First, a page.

Page 39 - British Inquiry into Loss of RMS Titanic Day 23 - 26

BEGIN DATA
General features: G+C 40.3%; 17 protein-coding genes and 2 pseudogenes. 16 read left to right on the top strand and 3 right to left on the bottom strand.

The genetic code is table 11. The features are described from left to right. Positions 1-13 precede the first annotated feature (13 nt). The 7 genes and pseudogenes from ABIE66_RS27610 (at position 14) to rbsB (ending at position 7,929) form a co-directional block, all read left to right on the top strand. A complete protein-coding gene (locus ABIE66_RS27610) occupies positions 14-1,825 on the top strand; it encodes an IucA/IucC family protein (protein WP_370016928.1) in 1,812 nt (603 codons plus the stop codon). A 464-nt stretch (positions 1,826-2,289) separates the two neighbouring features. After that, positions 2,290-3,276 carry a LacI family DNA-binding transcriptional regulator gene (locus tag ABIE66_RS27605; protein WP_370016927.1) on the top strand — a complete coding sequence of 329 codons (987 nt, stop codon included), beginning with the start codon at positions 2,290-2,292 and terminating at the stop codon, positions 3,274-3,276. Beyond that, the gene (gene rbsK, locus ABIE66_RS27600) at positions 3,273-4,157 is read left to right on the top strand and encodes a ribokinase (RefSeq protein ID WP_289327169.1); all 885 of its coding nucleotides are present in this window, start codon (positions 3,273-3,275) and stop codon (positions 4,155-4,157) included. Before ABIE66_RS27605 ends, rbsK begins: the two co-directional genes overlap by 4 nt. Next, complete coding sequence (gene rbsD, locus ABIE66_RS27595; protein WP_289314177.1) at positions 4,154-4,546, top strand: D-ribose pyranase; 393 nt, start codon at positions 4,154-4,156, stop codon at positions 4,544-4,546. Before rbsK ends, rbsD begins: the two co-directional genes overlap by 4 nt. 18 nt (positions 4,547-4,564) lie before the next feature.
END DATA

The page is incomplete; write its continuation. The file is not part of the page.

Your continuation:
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The Commissioner: Oh, dear, dear me! Do not answer a statement of that kind. It is quite accurate, Mr. Edwards, and I have heard it over and over again. Their theory is that it is sufficient to have these matters to be judged of by the persons whom they appoint. 23101. (Mr. Edwards.) That is your view? - As long as they work in excess of our requirements we leave it to them. 23102. That is not an answer to the question, and I really must get it from you. You heard what his Lordship said, and you have heard my question. Does that represent your view? - No, you have misrepresented my view. 23103. Will you please tell us what your view is? - My view is this, that there are certain requirements with regard to bulkheads, and every other matter laid down in our Rules, and if they work beyond that we leave the shipowner a free hand. But he must obey our requirements. He can go as far beyond them as he likes. We leave him a free hand. 23104. What I want to get at is this. You speak of your requirements. You say you have certain requirements for bulkheads? - Yes, we have. 23105. Do you think that the requirements for bulkheads should be abolished, and that the bulkheads should be left to the shipowner? - No, we would leave our requirements in. 23106. That is inconsistent, if you will allow me to point out, with your answer to a previous question of mine, as to whether you would leave bulkheads to the shipowner in the same way? - I mean to say beyond our requirements - leave the matter to them beyond our requirements. I explained that fully. 23107. Do you think that in view of what has happened to the “Titanic,” and in view of the fact that you say that you would anticipate these troubles, and provide against them, that your present requirements as to bulkheads are sufficient? - Yes. 23108. What do you understand to be your requirements as to bulkheads? - Our requirements as to bulkheads, as far as watertight compartments are concerned, are stated in paragraph 16. 23109. That there shall be four bulkheads? - Yes. But there comes a question of bulkheads for strength purposes, and I told you that before that vessel could get her freeboard she would have to come up to certain standards of strength, and for that standard transverse bulkheads were required. 23110. That is exactly what I want to get at. Have you in print any standard of strength; have you in print any scale of scantlings for bulkheads? - Yes, we have the Bulkhead Committee’s Report. 23111. Beyond what is to be found in the Bulkhead Committee’s Report, have you any other scale or standard? - No, but everything is submitted to our Principal Ships’ Surveyor. 23112. That is exactly the point. That is to say that whether a thing is satisfactory or not is not referable to any printed standard or scale, but is referable to the personal judgment and discretion of a particular officer? - No. As far as the freeboard is concerned the standard of strength is laid down by the tables of freeboard, and that is statutory. 23113. I was not on freeboard? - But I am on freeboard, because it relates to the strength of the ship. 23114. But may I remind you that for the moment you are in the box to answer my questions, and not to travel to matters which you may think right and necessary. Therefore, will you please leave freeboard alone and bring your mind to bear on my question as to bulkheads. In the case of bulkheads, have you, beyond what is to be found in the Report of the Advisory Committee, any scale or standard of strength? - Of strength we have, in the tables of freeboard. 23115. Of the bulkheads? - Yes. 23116. Where are those tables? - Tables of freeboard. It does not go as far as a bulkhead, because it comes into the strength of the ship, both longitudinal, transverse, and vertical, and the bulkheads are concerned in that.
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